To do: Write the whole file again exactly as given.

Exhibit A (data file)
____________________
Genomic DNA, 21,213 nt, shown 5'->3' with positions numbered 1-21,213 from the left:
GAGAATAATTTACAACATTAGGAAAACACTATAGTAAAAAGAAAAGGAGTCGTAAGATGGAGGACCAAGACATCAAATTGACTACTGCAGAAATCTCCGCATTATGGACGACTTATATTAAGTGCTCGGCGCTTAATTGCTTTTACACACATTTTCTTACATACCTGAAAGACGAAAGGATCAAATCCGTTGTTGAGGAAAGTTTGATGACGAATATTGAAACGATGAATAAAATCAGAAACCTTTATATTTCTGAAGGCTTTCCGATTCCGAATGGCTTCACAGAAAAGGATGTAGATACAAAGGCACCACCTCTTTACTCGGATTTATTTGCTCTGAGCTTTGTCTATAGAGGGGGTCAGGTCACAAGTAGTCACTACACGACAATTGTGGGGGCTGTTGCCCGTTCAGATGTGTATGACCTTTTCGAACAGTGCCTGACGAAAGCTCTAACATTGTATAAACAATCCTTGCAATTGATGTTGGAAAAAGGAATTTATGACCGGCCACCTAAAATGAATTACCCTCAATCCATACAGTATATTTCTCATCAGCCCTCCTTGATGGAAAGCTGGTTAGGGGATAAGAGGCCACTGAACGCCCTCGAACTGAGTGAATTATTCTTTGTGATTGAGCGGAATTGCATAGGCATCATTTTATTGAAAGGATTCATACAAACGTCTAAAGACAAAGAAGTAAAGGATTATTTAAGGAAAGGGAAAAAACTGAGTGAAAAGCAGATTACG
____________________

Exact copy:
Genomic DNA, 21,213 nt, shown 5'->3' with positions numbered 1-21,213 from the left:
GAGAATAATTTACAACATTAGGAAAACACTATAGTAAAAAGAAAAGGAGTCGTAAGATGGAGGACCAAGACATCAAATTGACTACTGCAGAAATCTCCGCATTATGGACGACTTATATTAAGTGCTCGGCGCTTAATTGCTTTTACACACATTTTCTTACATACCTGAAAGACGAAAGGATCAAATCCGTTGTTGAGGAAAGTTTGATGACGAATATTGAAACGATGAATAAAATCAGAAACCTTTATATTTCTGAAGGCTTTCCGATTCCGAATGGCTTCACAGAAAAGGATGTAGATACAAAGGCACCACCTCTTTACTCGGATTTATTTGCTCTGAGCTTTGTCTATAGAGGGGGTCAGGTCACAAGTAGTCACTACACGACAATTGTGGGGGCTGTTGCCCGTTCAGATGTGTATGACCTTTTCGAACAGTGCCTGACGAAAGCTCTAACATTGTATAAACAATCCTTGCAATTGATGTTGGAAAAAGGAATTTATGACCGGCCACCTAAAATGAATTACCCTCAATCCATACAGTATATTTCTCATCAGCCCTCCTTGATGGAAAGCTGGTTAGGGGATAAGAGGCCACTGAACGCCCTCGAACTGAGTGAATTATTCTTTGTGATTGAGCGGAATTGCATAGGCATCATTTTATTGAAAGGATTCATACAAACGTCTAAAGACAAAGAAGTAAAGGATTATTTAAGGAAAGGGAAAAAACTGAGTGAAAAGCAGATTACG